As a small business owner, paying yourself can be a tricky issue. You may be tempted to put all your profits back into the business to help it grow, but at the same time, you need to pay yourself enough to maintain your standard of living. Finding the right balance between reinvesting profits into the business and compensating yourself can be challenging, and it’s important to consider factors such as your personal financial needs, the financial health of your company, and your future plans for the business. Ultimately, paying yourself as a small business owner is a complex decision that requires careful consideration. Here are a few tips to keep in mind as you determine how to compensate yourself.
When to start paying yourself
Before you can begin paying yourself, the business has to be able to sustain that. Once your business starts to turn a profit, then you can begin to pay yourself. In the beginning, this will be small and hopefully will grow as your business grows.
How to pay yourself
There are two different ways you can choose to pay yourself and they are dependent on the nature of your business.
Salary: if you’ve registered your business as a company with limited liability, you have to go the salary route.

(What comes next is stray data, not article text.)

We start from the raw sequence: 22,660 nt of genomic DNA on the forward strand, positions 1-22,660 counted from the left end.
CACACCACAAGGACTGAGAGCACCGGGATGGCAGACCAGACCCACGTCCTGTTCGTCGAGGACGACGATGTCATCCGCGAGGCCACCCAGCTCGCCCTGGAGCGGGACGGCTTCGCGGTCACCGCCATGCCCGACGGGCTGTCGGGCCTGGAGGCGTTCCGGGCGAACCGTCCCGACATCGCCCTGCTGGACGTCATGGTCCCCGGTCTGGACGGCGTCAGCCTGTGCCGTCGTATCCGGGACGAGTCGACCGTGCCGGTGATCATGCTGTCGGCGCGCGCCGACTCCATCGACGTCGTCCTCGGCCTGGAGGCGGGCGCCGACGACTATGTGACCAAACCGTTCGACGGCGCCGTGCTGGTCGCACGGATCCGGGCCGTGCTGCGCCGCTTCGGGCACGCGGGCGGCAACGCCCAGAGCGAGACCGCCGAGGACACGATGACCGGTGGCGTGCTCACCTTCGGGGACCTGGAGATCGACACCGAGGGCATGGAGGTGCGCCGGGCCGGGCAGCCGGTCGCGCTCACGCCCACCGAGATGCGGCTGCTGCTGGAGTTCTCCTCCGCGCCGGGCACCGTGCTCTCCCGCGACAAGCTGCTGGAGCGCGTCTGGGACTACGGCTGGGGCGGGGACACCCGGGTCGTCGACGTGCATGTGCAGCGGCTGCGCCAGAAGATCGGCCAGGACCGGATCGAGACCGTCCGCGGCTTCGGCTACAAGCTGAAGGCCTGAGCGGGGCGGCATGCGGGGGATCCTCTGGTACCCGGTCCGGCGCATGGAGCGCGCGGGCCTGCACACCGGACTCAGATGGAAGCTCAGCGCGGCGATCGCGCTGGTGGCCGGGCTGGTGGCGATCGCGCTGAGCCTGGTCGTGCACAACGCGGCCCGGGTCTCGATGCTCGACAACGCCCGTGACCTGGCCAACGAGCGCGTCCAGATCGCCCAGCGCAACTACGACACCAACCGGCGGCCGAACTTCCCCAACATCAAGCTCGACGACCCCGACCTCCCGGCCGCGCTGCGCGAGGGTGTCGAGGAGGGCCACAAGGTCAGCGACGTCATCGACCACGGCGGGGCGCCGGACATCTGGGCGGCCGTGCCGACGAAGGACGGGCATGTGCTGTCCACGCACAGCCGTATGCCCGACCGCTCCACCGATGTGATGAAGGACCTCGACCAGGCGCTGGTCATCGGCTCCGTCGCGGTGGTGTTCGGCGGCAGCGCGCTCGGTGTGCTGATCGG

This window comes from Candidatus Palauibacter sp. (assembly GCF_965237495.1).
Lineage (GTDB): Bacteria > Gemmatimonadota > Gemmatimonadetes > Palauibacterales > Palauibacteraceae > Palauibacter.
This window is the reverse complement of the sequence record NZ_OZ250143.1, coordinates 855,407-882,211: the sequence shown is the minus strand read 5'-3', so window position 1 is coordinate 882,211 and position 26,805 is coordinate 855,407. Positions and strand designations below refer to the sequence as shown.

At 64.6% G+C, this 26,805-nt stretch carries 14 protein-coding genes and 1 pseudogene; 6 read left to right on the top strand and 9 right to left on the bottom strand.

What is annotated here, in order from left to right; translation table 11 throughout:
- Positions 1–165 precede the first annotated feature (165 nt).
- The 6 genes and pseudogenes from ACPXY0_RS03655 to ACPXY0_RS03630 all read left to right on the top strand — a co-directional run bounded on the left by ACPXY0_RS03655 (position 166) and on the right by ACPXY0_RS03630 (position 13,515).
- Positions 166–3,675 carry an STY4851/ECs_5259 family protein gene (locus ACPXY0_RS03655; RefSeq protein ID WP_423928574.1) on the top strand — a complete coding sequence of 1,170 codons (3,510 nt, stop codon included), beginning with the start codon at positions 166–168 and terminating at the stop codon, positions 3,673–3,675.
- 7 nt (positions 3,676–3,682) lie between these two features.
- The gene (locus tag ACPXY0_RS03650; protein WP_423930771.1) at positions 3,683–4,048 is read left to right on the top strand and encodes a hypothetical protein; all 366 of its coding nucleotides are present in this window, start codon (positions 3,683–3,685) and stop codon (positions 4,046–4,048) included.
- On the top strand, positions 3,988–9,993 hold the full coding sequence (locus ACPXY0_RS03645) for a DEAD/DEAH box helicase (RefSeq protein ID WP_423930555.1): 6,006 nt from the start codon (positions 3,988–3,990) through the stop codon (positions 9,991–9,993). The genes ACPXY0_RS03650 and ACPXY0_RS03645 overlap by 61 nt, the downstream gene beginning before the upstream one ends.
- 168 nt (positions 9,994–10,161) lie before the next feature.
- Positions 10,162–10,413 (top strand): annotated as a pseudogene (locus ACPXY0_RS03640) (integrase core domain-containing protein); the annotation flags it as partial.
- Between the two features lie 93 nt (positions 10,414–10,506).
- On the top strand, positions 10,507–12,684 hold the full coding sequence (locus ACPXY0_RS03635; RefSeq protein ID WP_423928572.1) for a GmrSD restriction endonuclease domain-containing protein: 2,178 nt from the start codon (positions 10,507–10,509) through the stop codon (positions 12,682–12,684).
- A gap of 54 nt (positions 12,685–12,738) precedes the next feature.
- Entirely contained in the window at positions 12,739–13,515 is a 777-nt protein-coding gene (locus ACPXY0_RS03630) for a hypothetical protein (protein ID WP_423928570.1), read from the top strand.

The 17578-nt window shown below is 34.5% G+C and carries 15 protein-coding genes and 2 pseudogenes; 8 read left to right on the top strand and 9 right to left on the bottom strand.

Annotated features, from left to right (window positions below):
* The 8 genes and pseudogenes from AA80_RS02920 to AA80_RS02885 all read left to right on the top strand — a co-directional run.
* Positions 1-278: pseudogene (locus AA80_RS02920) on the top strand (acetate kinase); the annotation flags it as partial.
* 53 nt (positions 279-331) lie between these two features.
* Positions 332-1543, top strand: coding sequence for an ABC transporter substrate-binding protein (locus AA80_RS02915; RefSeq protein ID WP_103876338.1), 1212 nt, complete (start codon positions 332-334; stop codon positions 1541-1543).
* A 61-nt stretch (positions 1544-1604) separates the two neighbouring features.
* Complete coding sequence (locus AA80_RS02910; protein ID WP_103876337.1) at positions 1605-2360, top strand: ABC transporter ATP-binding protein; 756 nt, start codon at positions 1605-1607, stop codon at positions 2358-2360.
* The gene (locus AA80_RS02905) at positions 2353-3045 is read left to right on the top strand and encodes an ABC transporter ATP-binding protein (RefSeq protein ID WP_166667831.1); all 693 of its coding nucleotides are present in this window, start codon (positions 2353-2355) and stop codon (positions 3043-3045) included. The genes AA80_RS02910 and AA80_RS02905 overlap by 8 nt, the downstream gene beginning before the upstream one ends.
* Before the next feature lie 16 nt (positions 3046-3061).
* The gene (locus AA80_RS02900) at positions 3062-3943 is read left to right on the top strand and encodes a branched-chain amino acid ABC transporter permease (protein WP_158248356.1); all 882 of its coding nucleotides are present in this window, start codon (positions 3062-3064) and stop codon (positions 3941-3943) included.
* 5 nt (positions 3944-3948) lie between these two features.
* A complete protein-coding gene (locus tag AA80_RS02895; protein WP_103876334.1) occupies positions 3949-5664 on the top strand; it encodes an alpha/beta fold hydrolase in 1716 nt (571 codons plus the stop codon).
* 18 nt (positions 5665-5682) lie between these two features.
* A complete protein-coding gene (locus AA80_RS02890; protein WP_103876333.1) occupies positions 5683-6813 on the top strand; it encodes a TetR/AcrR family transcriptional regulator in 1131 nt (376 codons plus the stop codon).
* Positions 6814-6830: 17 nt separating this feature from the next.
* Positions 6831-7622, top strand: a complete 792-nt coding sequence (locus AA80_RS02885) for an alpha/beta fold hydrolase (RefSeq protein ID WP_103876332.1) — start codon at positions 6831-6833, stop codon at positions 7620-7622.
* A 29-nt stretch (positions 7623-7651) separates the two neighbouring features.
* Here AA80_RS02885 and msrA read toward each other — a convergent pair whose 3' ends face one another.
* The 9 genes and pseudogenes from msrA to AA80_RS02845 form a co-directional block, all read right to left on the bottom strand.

Owner’s draw: if it’s a sole proprietorship then you can just transfer money from the business accounts for personal use whenever you want and also to pay employees and contractors.
How much to pay yourself
When determining how much to pay yourself, here are some things to keep in mind.
The stage of your business: Depending on the stage of your business, you may need to adjust your salary expectations. In the early stages, you may need to reinvest more of your earnings into the business to help it grow. Later on, you may be able to pay yourself more.
Look at industry standards: Researching the salaries of other entrepreneurs in your industry can give you a better idea of what is considered a reasonable salary. This information can be found on job sites and industry reports. Look at what other entrepreneurs with similar experience and skills are earning and adjust accordingly.
Set performance goals: You could set performance goals for your business, and tie your salary to these goals. For example, you could set a revenue target, and only pay yourself a salary once that target has been met.
Percentage of revenue: You can choose to pay yourself a percentage of revenue especially if your business still has unequal incomes each month. This means your salary will vary depending on how much money you make.
Consider your personal financial needs: When setting your salary, it’s important to factor in your personal financial needs. You’ll want to take into account your monthly expenses, savings goals, and other financial obligations. This will help you determine the minimum amount you need to earn to maintain your standard of living or just afford to stay alive in the beginning.
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